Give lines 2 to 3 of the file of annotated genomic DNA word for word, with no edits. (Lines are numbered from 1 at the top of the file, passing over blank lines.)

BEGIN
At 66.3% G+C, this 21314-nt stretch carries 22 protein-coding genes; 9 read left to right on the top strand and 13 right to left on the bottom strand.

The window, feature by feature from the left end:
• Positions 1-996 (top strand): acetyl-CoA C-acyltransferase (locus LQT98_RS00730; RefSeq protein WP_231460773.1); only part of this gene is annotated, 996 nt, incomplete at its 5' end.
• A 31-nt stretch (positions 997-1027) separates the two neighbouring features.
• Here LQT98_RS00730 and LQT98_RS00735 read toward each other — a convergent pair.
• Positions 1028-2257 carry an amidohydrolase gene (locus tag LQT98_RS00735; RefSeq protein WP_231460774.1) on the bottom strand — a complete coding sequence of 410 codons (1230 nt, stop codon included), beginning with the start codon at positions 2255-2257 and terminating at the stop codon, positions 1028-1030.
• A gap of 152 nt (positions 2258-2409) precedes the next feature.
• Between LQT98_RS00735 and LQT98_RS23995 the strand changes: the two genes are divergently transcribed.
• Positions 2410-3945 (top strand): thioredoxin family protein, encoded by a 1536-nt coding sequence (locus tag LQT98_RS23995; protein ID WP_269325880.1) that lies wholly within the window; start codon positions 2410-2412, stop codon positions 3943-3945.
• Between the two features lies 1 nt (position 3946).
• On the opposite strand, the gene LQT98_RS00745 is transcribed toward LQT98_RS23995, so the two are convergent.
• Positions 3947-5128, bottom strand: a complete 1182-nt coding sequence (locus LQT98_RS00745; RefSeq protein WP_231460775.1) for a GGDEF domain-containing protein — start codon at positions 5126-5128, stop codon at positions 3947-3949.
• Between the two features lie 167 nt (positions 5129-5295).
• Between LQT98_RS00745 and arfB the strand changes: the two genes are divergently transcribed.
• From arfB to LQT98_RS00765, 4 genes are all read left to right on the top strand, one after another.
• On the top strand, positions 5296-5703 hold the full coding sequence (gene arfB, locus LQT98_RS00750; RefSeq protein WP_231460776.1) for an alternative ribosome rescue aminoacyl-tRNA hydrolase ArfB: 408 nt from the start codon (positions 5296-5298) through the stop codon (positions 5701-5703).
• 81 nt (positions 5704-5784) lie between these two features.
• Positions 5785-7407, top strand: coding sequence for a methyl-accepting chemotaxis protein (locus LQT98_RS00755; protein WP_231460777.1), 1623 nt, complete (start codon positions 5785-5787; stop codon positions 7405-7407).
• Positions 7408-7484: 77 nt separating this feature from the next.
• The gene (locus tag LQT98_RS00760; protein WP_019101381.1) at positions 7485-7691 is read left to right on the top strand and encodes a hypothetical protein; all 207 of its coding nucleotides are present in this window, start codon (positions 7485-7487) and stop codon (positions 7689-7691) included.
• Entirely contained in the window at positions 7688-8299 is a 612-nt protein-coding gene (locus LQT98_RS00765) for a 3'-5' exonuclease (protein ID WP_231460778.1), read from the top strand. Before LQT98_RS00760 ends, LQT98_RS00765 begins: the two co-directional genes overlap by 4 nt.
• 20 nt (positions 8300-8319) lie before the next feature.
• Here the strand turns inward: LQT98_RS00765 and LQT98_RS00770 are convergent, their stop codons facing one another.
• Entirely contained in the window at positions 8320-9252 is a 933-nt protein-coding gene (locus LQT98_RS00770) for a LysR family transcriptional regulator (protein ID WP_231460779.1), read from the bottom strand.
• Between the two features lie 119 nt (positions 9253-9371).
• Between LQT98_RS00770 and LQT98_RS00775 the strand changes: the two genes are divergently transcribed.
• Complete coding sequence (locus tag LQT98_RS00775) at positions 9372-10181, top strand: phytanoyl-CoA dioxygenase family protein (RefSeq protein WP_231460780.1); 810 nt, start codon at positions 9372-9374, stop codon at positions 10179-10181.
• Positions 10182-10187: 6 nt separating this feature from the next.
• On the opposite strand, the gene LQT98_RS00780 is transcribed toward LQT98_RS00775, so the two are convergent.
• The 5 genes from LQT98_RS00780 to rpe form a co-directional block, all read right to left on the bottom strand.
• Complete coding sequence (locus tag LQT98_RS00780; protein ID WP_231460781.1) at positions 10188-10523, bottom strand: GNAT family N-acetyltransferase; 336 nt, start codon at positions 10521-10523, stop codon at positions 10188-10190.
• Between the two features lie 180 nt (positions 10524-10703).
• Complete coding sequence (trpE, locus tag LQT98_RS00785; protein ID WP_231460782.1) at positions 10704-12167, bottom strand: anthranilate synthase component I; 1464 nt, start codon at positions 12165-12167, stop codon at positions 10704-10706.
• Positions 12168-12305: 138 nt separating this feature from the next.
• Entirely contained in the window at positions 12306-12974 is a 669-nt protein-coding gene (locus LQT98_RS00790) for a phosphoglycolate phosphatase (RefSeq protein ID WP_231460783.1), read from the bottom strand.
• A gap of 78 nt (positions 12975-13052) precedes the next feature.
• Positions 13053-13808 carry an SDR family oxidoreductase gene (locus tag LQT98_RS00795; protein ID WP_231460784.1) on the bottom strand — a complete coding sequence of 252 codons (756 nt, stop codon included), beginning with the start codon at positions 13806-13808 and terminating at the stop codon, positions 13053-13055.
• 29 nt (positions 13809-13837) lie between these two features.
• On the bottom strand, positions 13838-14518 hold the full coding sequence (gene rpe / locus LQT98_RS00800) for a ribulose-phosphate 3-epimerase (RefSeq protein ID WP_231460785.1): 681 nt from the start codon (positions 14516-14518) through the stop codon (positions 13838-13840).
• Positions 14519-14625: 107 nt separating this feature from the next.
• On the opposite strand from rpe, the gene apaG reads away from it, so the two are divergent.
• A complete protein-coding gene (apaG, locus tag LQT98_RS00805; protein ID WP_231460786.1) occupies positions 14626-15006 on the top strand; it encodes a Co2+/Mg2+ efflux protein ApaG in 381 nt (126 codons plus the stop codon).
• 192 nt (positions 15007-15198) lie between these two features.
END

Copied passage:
The window, feature by feature from the left end:
• Positions 1-996 (top strand): acetyl-CoA C-acyltransferase (locus LQT98_RS00730; RefSeq protein WP_231460773.1); only part of this gene is annotated, 996 nt, incomplete at its 5' end.